Filed under: John McCain
soundoff (711 Responses)
  1. Barbara

    I hope someday soon the Republicans figure out that as cute as Drill baby Drill is for a slogan it is totally useless as a policy we can not drill our way out of dependence on foreign oil. Oil companies are setting on leases for literally millions of acres of Land they could drill on and have done nothing with them so unless or until they give up those leases or do something with them drilling in ANWR shouldn't be on option. On the other hand I certainly hope they stay with their "religious-based values" I hate to think what the Republican party would look like without them seriously I shudder to even think about it.

    November 15, 2008 10:57 am at 10:57 am |
  2. George Ennis from Toronto, Canada

    now there's an oxymoron..."Republican" and "principles"....of course this new enlightenment coincidentally comes after 8 Years of the largest increase in government expenditures and debt in US hisotory....but I guess it was worth it because all of that money was invested in infrastructure like roads, bridges, hospitals, education etc.....oh it wasn't ???....well that's a pretty stupid "principle" to follow

    November 15, 2008 10:57 am at 10:57 am |
  3. kayla

    John McCain was the pick of the Republican party. I just find it hard to believe once he lost everyone else in the GOP decided to jump ship to distance themselves from him. I am a Obama supporter but it just goes to show how quickly they DIVIDE not only other parties but themselves. I think americans have finally seen through the FRONT of the republican party and we see their TRUE conservitive beliefs (hate,radical religious beliefs, and personal gain and greed) . I believe it is not going to be the trend of the nation unless they stray from their core beliefs. Like a make over for the GOP times are changing and so is the make up of this country. Democrate .... The party of Democracy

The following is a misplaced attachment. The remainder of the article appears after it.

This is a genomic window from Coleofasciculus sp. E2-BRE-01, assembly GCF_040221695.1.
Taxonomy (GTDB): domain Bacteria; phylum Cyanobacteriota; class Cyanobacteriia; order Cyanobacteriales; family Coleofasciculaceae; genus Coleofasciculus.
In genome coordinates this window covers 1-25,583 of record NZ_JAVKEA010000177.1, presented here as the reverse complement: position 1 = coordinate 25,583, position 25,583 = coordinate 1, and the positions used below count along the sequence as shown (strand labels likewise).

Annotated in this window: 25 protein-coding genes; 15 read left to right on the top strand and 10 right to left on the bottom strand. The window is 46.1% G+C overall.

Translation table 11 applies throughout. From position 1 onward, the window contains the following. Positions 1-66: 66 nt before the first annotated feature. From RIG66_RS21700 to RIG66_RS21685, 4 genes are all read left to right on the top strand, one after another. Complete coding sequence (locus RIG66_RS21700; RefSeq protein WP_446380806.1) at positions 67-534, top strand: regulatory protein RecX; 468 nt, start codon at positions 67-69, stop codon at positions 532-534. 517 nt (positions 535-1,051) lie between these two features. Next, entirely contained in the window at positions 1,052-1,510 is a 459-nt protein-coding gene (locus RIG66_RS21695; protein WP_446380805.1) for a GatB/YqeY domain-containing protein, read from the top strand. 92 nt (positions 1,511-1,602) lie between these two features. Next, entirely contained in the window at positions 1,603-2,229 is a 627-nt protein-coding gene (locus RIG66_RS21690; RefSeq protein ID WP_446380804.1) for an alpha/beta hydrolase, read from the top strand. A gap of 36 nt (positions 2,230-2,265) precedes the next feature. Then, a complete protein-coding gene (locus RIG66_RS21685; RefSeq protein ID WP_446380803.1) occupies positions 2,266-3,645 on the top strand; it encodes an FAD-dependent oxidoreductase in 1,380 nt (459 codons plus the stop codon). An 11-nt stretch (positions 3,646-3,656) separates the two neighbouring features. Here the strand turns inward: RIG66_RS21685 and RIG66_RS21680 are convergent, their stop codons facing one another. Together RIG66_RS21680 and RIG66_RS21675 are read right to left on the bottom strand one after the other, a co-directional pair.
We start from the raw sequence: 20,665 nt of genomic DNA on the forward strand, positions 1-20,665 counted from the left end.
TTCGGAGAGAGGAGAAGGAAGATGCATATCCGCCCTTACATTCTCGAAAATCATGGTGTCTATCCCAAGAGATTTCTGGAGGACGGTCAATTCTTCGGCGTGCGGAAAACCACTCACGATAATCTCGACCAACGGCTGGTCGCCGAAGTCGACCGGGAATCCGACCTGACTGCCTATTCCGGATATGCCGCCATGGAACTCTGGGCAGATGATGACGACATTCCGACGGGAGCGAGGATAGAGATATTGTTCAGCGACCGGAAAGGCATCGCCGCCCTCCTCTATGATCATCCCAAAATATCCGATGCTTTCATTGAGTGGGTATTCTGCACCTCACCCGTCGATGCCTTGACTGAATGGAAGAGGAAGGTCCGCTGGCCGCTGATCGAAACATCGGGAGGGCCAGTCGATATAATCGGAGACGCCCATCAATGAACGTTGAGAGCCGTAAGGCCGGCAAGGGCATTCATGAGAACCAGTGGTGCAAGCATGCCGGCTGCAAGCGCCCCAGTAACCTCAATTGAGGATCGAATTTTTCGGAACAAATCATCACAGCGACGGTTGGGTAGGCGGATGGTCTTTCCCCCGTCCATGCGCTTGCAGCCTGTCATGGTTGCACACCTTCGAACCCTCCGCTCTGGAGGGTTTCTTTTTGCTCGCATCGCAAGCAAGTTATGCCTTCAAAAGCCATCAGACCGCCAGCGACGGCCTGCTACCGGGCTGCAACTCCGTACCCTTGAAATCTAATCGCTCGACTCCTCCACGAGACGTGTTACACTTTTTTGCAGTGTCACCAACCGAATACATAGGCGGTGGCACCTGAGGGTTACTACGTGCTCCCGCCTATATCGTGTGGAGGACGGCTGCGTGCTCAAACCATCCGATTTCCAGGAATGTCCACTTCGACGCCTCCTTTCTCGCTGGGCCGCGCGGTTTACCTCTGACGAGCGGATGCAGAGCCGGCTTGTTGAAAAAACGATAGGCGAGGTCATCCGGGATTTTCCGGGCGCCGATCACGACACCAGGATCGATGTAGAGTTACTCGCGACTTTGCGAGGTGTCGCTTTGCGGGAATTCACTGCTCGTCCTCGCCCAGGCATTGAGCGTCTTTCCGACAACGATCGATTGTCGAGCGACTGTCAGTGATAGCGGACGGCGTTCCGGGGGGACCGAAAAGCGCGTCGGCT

November 15, 2008 10:57 am at 10:57 am |
  4. to Sen. DeMint

    Yeah, that's a good way to unite the party....Freak.

    November 15, 2008 10:57 am at 10:57 am |
  5. Gaetano

    I wonder if there is a bigger moron in the Senate than Jim Demint. He wonders why McCain lost? McCain, on his worst day, is a more forward thinking, enlightened man than Demint could ever hope to be. I hope Lindsay Graham, the Sr Senator from South Carolina denounces this fool. He makes all Republicans look bad.

    November 15, 2008 10:58 am at 10:58 am |
  6. Scott Alexander